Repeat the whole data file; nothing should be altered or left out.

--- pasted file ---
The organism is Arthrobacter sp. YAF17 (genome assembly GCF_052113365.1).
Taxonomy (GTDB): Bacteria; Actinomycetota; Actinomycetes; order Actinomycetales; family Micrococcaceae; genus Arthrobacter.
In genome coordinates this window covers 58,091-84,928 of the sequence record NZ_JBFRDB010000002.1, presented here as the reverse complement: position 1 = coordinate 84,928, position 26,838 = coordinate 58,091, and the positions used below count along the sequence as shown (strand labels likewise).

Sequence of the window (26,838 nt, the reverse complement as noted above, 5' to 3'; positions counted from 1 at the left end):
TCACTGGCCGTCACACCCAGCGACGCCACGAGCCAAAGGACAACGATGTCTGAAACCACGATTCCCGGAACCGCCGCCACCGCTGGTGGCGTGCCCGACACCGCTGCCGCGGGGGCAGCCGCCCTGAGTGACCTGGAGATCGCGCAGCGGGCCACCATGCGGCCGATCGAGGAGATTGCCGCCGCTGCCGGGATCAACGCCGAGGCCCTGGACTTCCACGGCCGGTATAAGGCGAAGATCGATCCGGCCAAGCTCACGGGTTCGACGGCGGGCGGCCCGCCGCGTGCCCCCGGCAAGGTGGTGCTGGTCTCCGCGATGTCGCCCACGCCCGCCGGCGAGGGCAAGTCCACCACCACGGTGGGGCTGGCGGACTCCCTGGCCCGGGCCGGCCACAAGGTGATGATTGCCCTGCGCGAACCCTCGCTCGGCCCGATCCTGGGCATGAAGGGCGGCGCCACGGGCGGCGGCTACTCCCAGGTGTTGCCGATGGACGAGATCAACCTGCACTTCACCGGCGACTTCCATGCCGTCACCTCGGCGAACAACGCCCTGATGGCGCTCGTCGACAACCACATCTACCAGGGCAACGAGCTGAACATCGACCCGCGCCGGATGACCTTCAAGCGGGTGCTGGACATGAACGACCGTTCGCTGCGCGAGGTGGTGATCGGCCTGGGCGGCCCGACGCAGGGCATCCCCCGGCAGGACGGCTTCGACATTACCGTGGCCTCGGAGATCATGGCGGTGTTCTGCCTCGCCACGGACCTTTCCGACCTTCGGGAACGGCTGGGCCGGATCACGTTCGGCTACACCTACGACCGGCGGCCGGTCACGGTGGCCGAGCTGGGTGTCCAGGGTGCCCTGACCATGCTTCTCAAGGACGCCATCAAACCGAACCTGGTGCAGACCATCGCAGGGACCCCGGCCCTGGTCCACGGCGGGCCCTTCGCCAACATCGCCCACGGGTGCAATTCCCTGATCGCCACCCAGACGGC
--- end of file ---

The organism is Arthrobacter sp. YAF17 (genome assembly GCF_052113365.1).
Taxonomy (GTDB): Bacteria; Actinomycetota; Actinomycetes; order Actinomycetales; family Micrococcaceae; genus Arthrobacter.
In genome coordinates this window covers 58,091-84,928 of the sequence record NZ_JBFRDB010000002.1, presented here as the reverse complement: position 1 = coordinate 84,928, position 26,838 = coordinate 58,091, and the positions used below count along the sequence as shown (strand labels likewise).

Sequence of the window (26,838 nt, the reverse complement as noted above, 5' to 3'; positions counted from 1 at the left end):
TCACTGGCCGTCACACCCAGCGACGCCACGAGCCAAAGGACAACGATGTCTGAAACCACGATTCCCGGAACCGCCGCCACCGCTGGTGGCGTGCCCGACACCGCTGCCGCGGGGGCAGCCGCCCTGAGTGACCTGGAGATCGCGCAGCGGGCCACCATGCGGCCGATCGAGGAGATTGCCGCCGCTGCCGGGATCAACGCCGAGGCCCTGGACTTCCACGGCCGGTATAAGGCGAAGATCGATCCGGCCAAGCTCACGGGTTCGACGGCGGGCGGCCCGCCGCGTGCCCCCGGCAAGGTGGTGCTGGTCTCCGCGATGTCGCCCACGCCCGCCGGCGAGGGCAAGTCCACCACCACGGTGGGGCTGGCGGACTCCCTGGCCCGGGCCGGCCACAAGGTGATGATTGCCCTGCGCGAACCCTCGCTCGGCCCGATCCTGGGCATGAAGGGCGGCGCCACGGGCGGCGGCTACTCCCAGGTGTTGCCGATGGACGAGATCAACCTGCACTTCACCGGCGACTTCCATGCCGTCACCTCGGCGAACAACGCCCTGATGGCGCTCGTCGACAACCACATCTACCAGGGCAACGAGCTGAACATCGACCCGCGCCGGATGACCTTCAAGCGGGTGCTGGACATGAACGACCGTTCGCTGCGCGAGGTGGTGATCGGCCTGGGCGGCCCGACGCAGGGCATCCCCCGGCAGGACGGCTTCGACATTACCGTGGCCTCGGAGATCATGGCGGTGTTCTGCCTCGCCACGGACCTTTCCGACCTTCGGGAACGGCTGGGCCGGATCACGTTCGGCTACACCTACGACCGGCGGCCGGTCACGGTGGCCGAGCTGGGTGTCCAGGGTGCCCTGACCATGCTTCTCAAGGACGCCATCAAACCGAACCTGGTGCAGACCATCGCAGGGACCCCGGCCCTGGTCCACGGCGGGCCCTTCGCCAACATCGCCCACGGGTGCAATTCCCTGATCGCCACCCAGACGGC